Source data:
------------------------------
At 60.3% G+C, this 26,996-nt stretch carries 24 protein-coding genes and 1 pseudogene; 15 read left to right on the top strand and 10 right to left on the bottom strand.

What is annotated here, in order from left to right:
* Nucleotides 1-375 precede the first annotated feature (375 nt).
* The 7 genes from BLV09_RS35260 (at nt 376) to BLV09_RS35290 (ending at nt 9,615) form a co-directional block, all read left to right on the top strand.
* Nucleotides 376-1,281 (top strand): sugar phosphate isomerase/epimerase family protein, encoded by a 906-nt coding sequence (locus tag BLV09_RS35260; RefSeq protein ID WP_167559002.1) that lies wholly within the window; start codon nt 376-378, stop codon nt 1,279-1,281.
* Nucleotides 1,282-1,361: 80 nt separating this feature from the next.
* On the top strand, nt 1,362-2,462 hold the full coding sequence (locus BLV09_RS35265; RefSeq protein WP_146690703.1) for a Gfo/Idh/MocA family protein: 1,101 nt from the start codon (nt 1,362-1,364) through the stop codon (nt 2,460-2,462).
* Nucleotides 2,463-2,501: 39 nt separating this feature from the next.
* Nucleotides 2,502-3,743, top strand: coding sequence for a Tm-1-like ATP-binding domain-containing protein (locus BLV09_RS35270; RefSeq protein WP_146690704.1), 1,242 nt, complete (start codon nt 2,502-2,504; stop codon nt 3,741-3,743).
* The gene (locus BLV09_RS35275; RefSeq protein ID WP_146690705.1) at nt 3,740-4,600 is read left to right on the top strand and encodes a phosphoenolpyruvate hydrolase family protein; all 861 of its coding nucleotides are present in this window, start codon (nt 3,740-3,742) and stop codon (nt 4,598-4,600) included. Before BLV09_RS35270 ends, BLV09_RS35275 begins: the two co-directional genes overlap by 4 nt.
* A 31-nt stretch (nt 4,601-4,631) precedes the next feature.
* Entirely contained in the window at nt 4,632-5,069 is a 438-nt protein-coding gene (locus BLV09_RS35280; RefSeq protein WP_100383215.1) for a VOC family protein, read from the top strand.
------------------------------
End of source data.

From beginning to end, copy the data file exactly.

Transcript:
At 60.3% G+C, this 26,996-nt stretch carries 24 protein-coding genes and 1 pseudogene; 15 read left to right on the top strand and 10 right to left on the bottom strand.

What is annotated here, in order from left to right:
* Nucleotides 1-375 precede the first annotated feature (375 nt).
* The 7 genes from BLV09_RS35260 (at nt 376) to BLV09_RS35290 (ending at nt 9,615) form a co-directional block, all read left to right on the top strand.
* Nucleotides 376-1,281 (top strand): sugar phosphate isomerase/epimerase family protein, encoded by a 906-nt coding sequence (locus tag BLV09_RS35260; RefSeq protein ID WP_167559002.1) that lies wholly within the window; start codon nt 376-378, stop codon nt 1,279-1,281.
* Nucleotides 1,282-1,361: 80 nt separating this feature from the next.
* On the top strand, nt 1,362-2,462 hold the full coding sequence (locus BLV09_RS35265; RefSeq protein WP_146690703.1) for a Gfo/Idh/MocA family protein: 1,101 nt from the start codon (nt 1,362-1,364) through the stop codon (nt 2,460-2,462).
* Nucleotides 2,463-2,501: 39 nt separating this feature from the next.
* Nucleotides 2,502-3,743, top strand: coding sequence for a Tm-1-like ATP-binding domain-containing protein (locus BLV09_RS35270; RefSeq protein WP_146690704.1), 1,242 nt, complete (start codon nt 2,502-2,504; stop codon nt 3,741-3,743).
* The gene (locus BLV09_RS35275; RefSeq protein ID WP_146690705.1) at nt 3,740-4,600 is read left to right on the top strand and encodes a phosphoenolpyruvate hydrolase family protein; all 861 of its coding nucleotides are present in this window, start codon (nt 3,740-3,742) and stop codon (nt 4,598-4,600) included. Before BLV09_RS35270 ends, BLV09_RS35275 begins: the two co-directional genes overlap by 4 nt.
* A 31-nt stretch (nt 4,601-4,631) precedes the next feature.
* Entirely contained in the window at nt 4,632-5,069 is a 438-nt protein-coding gene (locus BLV09_RS35280; RefSeq protein WP_100383215.1) for a VOC family protein, read from the top strand.